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New Vanguard 101


Zeppelins: German Airships



Charles Stephenson


S u m m a r y

Publisher and Catalogue Details: Aviation New Vanguard 101 - Zeppelins: German Airships 1900-40
by Charles Stephenson
ISBN: 1841766925
Media and Contents: Soft cover, 48 pages
Price: GB£8.99 online from Osprey Publishing
Review Type: FirstRead
Advantages: Good basic coverage of German Airship use.
Disadvantages: In view of the title, additional pages would help.
Recommendation: Recommended

Reviewed by
Rob Baumgartner

Osprey's "Zeppelins: German Airships 1900-40” will be available online from Squadron.com



Airships have always had an air of mystic about them. In World War I the perils of being a crewmember were very real. Anyone that has read the diaries of these brave souls can attest to that.

Charles Stephenson has made the latest contribution to Osprey’s New Vanguard series with a look at the use of these giants.

The book starts off with a summery of the often-confusing numbering scheme that occurred when the airship entered into military service. Not only was there a manufacturer’s designation and number but also a military service number and designation. The numbering system differed between the Army and Navy with the former employing some very unusual practices, especially when renumbering replacement airships.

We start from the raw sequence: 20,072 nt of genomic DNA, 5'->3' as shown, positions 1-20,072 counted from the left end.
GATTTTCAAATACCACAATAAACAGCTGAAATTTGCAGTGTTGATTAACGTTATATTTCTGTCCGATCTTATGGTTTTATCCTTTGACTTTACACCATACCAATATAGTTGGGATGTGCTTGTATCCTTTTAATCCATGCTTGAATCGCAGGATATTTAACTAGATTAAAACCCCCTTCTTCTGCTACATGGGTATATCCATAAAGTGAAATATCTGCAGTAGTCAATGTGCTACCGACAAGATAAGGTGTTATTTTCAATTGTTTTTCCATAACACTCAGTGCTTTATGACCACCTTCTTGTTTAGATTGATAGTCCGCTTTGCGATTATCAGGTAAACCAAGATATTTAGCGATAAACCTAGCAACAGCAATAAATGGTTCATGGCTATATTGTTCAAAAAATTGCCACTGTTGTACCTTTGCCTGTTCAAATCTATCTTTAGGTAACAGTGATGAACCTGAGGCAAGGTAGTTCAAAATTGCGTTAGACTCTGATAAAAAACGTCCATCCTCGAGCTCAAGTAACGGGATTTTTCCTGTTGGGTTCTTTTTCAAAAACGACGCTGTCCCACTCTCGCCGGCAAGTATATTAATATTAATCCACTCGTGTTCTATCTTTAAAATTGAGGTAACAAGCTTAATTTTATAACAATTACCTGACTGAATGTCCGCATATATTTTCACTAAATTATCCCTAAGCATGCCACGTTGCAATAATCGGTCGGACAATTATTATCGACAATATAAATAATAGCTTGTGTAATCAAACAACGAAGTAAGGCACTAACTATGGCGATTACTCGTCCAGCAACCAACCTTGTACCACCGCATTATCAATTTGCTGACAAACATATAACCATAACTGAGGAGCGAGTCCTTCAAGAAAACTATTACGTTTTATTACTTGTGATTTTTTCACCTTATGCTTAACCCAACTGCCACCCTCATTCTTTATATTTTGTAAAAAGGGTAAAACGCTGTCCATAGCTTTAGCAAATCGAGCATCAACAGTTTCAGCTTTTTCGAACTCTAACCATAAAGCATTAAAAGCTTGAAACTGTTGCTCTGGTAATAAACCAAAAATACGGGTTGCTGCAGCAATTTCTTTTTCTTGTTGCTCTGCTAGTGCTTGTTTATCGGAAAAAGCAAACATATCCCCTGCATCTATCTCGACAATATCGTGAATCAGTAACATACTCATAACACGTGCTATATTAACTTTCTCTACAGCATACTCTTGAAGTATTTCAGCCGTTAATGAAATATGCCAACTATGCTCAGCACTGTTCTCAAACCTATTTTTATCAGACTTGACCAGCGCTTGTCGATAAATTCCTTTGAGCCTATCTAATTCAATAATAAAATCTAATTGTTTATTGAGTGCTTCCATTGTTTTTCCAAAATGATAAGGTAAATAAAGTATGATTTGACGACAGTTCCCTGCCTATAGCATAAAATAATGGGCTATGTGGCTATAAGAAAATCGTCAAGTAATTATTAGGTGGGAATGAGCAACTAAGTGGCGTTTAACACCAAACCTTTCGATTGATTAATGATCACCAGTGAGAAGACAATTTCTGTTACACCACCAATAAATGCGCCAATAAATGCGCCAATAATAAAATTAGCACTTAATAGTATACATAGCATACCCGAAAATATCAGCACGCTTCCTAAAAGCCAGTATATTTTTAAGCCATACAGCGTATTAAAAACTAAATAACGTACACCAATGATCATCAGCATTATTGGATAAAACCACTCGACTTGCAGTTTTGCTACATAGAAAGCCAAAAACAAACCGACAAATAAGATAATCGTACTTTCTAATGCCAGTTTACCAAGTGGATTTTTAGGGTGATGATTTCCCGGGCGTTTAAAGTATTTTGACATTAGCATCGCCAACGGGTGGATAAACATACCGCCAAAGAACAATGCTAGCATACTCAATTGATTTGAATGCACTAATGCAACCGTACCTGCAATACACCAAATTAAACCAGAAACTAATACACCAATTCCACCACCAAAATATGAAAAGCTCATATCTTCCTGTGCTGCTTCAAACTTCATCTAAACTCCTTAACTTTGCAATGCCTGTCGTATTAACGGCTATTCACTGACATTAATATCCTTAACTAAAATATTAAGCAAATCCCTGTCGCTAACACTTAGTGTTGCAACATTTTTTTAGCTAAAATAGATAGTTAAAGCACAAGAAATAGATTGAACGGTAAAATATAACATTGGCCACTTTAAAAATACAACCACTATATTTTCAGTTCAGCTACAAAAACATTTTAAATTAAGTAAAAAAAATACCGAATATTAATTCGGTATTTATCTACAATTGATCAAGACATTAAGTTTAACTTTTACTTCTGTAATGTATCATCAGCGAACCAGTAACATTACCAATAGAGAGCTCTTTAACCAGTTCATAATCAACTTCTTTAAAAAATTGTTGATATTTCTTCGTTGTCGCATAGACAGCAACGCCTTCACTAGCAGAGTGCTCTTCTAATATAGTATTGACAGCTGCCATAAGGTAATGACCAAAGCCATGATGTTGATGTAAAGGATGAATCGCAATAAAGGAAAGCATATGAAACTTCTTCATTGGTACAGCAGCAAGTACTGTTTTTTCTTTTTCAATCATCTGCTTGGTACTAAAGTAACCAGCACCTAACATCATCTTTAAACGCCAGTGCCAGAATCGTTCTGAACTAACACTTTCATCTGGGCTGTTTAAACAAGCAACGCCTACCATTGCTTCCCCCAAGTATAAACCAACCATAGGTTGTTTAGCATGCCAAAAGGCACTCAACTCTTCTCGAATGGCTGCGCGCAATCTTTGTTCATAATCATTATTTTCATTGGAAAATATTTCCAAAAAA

We are then taken through the first attempts by Count Zeppelin to develop a practical airship. After numerous failures, he found success and was able to translate this into much needed sales. To provide competition for Zeppelin, the Army fostered a rival in the form of the Schütte-Lanz Airship Company.

The next section sees the reader told of these gas filled giants being used during the First World War. This includes raids against London, being attacked by enemy aircraft and the development of other classes of Zeppelins. For a detailed look at these classes, one must seek information elsewhere.

The development of airships continued after the war with their use in the civil environment culminating in the tragic destruction of the Hindenburg. This is related in the final part of the book.

A useful appendix contains a table of all the known airships, their specifications, and their fate.

Ian Palmer provides eight pages of colour plates. These include twelve profiles of airships from the pre WWI period through to the start of WWII. It would have been helpful to have a title under each image instead of having to dive to the captions at the end of the book.

There are 40 black and white photographs that show a broad range of subjects and some interesting diagrams are also added to the mix.





There is certainly a lot to cover between the pages of this book.

It is not one that is designed to take the reader through the technical aspects of the airship. That would take a book many more times the size of this one but one can’t help wanting a little bit more information in some areas.

Nonetheless it is a good book that will give the “first timer” a good introduction to this fascinating aspect of air travel.


Zeppelins: German Airships 1900-40
(New Vanguard 101)
Visit Osprey Publishing
Author:  Charles Stephenson
Illustrator: Ian Palmer
US Price: $14.95
UK Price: £8.99
Publisher: Osprey Publishing
Publish Date: July 25, 2004
Details: 48 pages; ISBN: 1841766925
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Review Copyright © 2004 by Rob Baumgartner
Page Created 1 August, 2004
Last updated 25 May, 2004

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